Monday, December 23, 2013

Resources on 4 Special Species – ‘That’s so 2013’

In many ways, 2013 has brought with it a number of milestones of open-mindedness. From the accepted decision to allow gay marriage, to a major cosmetics brand dedicated to a ‘Self-Esteem Project’, the year has championed care and equality in the UK. So much so, that particularly creative or emotional  displays have been welcomed with the maxim that they are ‘so 2013’.

Carrying on this affectionate trend in 2014, the 3rdWorld Conference on Marine Biodiversity will be held in Qingdao, China. At the last conference, held in Aberdeen in 2011, the conference parties agreed with the IUCN that 30% of the world’s oceans should be protected areas. The current level is under 3%.

The UK accommodates just 4 of the many endangered marine species. Getting to know these 4 species is the first step to getting on-trend with mindful marine habits.

One – North Atlantic Bluefin Tuna
As they are
endangered, fishing and sale of the species is illegal. Authorities are so vigilant on this, that even when a Torquay fisherman caught a 300lb Bluefin tuna, worth a reported £500,000, and the sale was prohibited.The Marine Management Organisation suggests that tuna accidentally caught as by-catch should be released alive and unharmed back into the oceans.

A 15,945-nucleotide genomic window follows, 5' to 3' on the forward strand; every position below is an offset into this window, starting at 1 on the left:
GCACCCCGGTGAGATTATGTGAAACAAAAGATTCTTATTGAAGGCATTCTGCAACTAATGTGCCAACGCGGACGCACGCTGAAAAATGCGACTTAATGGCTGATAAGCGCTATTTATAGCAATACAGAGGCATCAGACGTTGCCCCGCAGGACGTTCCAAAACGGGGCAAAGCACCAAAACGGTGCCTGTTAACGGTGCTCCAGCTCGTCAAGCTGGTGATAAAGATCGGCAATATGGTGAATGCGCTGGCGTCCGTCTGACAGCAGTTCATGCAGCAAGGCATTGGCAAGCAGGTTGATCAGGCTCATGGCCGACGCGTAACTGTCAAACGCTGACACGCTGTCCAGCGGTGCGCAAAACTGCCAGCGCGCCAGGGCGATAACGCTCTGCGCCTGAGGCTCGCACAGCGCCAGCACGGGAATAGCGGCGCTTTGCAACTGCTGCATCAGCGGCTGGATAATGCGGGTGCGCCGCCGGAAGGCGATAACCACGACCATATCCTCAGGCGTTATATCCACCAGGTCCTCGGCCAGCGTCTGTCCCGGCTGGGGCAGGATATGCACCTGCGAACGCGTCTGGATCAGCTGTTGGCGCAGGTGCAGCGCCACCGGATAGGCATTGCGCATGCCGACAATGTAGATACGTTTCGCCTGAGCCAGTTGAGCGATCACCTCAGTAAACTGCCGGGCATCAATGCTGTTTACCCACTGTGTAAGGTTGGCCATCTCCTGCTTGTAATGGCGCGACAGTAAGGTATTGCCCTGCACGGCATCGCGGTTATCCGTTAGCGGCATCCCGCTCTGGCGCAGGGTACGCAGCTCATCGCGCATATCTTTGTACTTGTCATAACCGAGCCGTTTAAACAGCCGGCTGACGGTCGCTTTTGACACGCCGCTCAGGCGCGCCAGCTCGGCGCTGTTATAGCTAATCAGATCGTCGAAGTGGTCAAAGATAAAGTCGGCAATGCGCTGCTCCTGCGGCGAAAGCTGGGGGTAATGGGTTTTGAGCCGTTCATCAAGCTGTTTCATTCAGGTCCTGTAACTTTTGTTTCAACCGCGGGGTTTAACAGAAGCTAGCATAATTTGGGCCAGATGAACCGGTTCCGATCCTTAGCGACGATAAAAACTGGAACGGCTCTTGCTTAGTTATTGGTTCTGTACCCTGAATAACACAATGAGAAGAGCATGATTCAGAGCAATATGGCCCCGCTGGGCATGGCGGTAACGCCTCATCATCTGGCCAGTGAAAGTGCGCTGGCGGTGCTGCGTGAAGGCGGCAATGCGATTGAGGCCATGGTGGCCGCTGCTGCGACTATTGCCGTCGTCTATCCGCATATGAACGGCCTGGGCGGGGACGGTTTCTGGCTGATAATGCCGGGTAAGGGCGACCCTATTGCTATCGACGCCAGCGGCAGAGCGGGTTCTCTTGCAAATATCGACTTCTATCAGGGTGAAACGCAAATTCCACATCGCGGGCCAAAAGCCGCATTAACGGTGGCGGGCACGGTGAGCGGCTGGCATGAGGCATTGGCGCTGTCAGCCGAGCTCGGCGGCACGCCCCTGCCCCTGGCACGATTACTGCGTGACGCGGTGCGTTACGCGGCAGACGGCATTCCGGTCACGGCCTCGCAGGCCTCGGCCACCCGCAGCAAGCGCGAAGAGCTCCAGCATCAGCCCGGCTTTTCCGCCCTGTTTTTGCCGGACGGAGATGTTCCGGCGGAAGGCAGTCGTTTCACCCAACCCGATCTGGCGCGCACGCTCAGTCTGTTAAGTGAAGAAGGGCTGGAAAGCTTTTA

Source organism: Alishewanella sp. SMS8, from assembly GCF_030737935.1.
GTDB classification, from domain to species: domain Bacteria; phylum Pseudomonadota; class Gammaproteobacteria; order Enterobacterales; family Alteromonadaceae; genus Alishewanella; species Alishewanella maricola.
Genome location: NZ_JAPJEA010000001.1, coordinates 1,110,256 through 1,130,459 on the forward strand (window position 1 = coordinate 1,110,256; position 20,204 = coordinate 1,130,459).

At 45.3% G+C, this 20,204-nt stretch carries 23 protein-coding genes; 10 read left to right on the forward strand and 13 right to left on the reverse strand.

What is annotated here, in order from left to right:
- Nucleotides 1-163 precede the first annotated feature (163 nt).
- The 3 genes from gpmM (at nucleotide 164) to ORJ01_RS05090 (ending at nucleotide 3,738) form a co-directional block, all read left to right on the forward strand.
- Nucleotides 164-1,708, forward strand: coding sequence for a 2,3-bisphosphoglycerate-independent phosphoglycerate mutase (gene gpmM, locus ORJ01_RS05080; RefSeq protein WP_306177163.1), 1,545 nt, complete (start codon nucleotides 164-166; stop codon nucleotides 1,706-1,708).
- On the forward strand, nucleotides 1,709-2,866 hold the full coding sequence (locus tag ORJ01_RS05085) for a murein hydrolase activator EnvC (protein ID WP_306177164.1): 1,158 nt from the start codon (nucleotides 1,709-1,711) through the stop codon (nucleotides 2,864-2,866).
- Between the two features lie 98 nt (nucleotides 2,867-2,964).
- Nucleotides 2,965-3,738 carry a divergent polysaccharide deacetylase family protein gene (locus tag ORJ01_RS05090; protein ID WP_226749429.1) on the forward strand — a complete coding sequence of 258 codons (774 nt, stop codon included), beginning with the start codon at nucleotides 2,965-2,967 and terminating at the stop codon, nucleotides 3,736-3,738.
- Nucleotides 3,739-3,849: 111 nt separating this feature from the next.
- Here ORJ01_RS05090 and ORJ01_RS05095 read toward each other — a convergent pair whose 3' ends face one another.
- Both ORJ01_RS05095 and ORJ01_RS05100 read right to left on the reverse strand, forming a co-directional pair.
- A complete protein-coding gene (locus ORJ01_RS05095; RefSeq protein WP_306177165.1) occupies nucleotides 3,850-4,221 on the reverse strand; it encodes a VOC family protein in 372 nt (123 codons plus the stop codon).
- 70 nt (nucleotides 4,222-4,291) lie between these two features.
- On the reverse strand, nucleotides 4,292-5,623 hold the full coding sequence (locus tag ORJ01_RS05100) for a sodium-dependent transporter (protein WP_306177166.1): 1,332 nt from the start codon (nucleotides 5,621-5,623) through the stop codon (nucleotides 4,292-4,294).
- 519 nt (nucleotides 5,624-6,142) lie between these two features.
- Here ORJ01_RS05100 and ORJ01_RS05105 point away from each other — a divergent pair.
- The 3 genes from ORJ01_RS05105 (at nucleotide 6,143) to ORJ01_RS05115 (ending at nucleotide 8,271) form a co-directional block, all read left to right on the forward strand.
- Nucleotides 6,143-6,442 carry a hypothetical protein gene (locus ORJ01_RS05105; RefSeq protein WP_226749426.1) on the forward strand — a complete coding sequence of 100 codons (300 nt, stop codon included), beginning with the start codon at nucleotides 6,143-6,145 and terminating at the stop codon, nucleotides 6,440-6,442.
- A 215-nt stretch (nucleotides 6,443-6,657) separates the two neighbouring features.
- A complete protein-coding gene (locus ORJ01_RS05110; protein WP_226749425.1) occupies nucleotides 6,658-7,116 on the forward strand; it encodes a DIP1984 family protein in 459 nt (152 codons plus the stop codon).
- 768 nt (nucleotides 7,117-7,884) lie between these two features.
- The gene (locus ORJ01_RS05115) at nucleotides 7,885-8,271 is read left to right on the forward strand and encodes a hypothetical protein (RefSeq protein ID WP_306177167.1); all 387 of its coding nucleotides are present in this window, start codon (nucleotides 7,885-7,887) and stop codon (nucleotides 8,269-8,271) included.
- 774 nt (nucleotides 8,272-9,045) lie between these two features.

Two – Leatherback Turtle
The UK is particularly important to this species, which is also critically endangered. Its declining numbers in the south Pacific are offset a very small amount by their increase in more northern regions. In springtime they have been spotted just off UK shores, attracted by flourishing groups of jellyfish.

Three – White-clawed Crayfish
The biggest threat to our native crayfish is the invasion of non-endemic species, which can take over their habitats and compromise their ability to survive. As part of our national natural heritage, trapping crayfish for food is illegal in many British areas. Check for guidelines and information here.

Four – Angel Shark
Described comprehensively by the Shark Trust here, the angel shark (aka monkfish) is an endangered species protected by the Wildlife and Countryside Act. Killing, injuring, possessing, or trading the sharks is highly illegal. EU authorities have produced the ‘Shark Action Plan’ to cover these needs.

With these resources, you’re already well on your way to carrying on the craze for caring. Conservation’s never been so chic. 

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